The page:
First time accepted submitter steam_cannon (1881500) writes "The U.S. Energy Information Administration (EIA.gov) is planning to release a major 96% reserve downgrade to the amount of oil and gas recoverable from the Monterey Shale formation, one of the largest oil/gas reserves in the United States. After several years of intensified exploration the Monterey oil shale play seems to have much less recoverable oil and gas then previously hoped. This is due to multiple factors such as the more complex rippled geology of the shale and over-hyped recovery estimates by investors. By official estimates the Monterey Shale formation makes up 2/3 of the shale reserves in the US and by some estimates 1/3 of all crude reserves in the US. Not a drop in the bucket. Next Month the EIA.gov will be announcing cutting it's estimates for Monterey by 96%. That's a huge blow to the US energy portfolio, trillions of dollars, oil and gas the US might have used for itself or exported. Presently the White House is evaluating making changes to US oil export restrictions so this downgrade may result in changes to US energy policy. As well as have a significant impact on US economy and the economy of California."

Comment: Re:now I never looked into it (Score 1) 420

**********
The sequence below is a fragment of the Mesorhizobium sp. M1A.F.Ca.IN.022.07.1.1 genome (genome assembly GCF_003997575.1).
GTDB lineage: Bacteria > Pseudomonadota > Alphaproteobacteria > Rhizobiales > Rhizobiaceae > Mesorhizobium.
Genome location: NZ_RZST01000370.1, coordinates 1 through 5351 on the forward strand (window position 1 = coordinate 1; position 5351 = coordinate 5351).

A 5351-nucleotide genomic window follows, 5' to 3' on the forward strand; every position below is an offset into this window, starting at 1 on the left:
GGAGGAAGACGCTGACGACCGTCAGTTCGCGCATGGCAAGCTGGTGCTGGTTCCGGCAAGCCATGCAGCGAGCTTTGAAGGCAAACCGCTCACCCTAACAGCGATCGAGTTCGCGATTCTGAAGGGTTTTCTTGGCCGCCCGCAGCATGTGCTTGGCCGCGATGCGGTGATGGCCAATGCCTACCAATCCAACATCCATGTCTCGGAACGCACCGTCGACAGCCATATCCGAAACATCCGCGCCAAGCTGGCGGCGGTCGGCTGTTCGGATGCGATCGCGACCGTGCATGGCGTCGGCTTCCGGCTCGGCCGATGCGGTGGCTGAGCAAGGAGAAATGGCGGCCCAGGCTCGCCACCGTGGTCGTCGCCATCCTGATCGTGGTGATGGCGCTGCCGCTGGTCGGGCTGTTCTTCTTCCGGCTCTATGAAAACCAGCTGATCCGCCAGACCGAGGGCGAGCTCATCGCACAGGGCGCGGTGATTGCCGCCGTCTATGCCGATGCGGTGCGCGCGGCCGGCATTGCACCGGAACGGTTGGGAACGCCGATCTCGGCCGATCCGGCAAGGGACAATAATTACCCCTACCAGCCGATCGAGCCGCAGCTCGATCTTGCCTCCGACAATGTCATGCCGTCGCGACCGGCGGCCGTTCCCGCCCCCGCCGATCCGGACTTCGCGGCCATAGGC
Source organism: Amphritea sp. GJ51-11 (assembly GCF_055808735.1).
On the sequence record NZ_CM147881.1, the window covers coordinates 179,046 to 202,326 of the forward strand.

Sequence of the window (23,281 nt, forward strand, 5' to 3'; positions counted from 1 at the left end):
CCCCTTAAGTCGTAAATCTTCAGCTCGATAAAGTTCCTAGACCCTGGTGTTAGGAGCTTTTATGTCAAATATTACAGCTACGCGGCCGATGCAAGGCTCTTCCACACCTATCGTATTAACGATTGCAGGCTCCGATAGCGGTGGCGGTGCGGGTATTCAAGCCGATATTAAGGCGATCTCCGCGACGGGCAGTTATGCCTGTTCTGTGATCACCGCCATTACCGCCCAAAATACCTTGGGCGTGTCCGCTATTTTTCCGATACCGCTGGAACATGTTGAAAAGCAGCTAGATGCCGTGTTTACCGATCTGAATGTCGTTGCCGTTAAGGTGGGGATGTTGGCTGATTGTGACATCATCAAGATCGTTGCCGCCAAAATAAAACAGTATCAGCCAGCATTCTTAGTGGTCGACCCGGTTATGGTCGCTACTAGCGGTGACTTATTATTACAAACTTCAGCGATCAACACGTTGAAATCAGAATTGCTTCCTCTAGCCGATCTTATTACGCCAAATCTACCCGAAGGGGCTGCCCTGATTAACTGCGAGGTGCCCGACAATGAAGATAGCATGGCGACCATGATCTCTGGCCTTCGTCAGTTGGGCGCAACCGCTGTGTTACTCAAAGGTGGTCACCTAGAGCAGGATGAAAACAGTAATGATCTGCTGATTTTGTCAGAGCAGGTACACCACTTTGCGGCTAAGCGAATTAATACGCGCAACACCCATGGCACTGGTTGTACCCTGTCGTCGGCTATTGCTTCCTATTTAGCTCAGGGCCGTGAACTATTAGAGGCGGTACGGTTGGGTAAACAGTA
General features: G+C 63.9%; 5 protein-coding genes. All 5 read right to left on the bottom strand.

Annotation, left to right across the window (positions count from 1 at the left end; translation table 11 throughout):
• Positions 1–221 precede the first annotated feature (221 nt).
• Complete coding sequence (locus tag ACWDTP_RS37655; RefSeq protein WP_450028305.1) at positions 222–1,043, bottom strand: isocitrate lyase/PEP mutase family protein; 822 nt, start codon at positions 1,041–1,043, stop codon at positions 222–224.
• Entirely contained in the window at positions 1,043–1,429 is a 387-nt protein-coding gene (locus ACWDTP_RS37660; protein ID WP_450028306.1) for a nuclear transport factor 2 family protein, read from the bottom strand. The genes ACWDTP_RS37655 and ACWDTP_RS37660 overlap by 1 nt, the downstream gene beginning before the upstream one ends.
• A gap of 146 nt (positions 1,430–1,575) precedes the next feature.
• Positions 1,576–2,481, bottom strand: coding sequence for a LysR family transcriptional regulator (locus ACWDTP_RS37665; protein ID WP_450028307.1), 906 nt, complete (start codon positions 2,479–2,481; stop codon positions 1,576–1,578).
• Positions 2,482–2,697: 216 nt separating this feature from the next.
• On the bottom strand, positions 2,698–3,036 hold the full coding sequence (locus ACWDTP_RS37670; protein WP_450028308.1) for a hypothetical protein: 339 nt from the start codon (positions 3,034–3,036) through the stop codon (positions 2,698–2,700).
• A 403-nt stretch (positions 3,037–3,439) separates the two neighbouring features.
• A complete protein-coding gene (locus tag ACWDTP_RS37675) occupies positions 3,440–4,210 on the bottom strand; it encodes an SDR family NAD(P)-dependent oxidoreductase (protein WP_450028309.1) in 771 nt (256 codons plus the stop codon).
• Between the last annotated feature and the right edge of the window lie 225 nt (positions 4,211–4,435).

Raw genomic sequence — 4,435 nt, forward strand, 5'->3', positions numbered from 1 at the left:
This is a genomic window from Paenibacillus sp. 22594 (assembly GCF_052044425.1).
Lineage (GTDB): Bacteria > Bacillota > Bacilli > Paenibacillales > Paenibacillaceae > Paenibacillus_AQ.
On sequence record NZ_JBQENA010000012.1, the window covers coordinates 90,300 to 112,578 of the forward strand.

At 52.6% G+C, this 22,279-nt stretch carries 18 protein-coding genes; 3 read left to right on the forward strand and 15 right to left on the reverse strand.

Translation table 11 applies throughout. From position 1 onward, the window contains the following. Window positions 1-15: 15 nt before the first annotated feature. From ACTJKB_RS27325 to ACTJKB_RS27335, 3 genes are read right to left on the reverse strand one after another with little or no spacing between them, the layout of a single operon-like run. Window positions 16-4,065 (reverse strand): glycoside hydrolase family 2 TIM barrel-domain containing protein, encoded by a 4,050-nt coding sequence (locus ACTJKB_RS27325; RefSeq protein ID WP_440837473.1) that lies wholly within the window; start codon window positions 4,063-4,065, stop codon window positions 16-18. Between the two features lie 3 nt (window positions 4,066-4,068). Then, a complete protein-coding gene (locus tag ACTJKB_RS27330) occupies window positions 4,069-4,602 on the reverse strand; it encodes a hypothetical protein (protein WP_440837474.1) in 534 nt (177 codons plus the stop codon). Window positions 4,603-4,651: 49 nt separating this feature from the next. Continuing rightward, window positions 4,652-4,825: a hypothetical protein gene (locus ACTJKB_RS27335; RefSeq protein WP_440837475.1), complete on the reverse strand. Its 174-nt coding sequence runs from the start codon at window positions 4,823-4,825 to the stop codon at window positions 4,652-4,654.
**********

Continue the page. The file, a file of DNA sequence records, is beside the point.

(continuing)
So don't take a bath, get a 1.5 gpm showerhead, don't leave the water running while brushing your teeth, washing the dishes, etc. It will also rapidly become worthwhile to get a high efficiency clothes washer and dishwasher. Seriously, I live in a water-rich area, and even I do a lot of these things, so I don't think it will be too difficult for people to manage when they have a serious incentive to do so.

Comment: Re:In the future... (Score 1) 174

by tirerim (#46865521) Attached to: Google Using Self-Driving Car Data To Make Cars Smarter
Hell, I wonder that now. As far as I can tell, the vast majority of drivers only barely escape disaster every time they get behind the wheel, mostly because their frequent lapses are adjusted for by other drivers who happen to be paying attention at that time. If two lapses occur simultaneously, *crash*.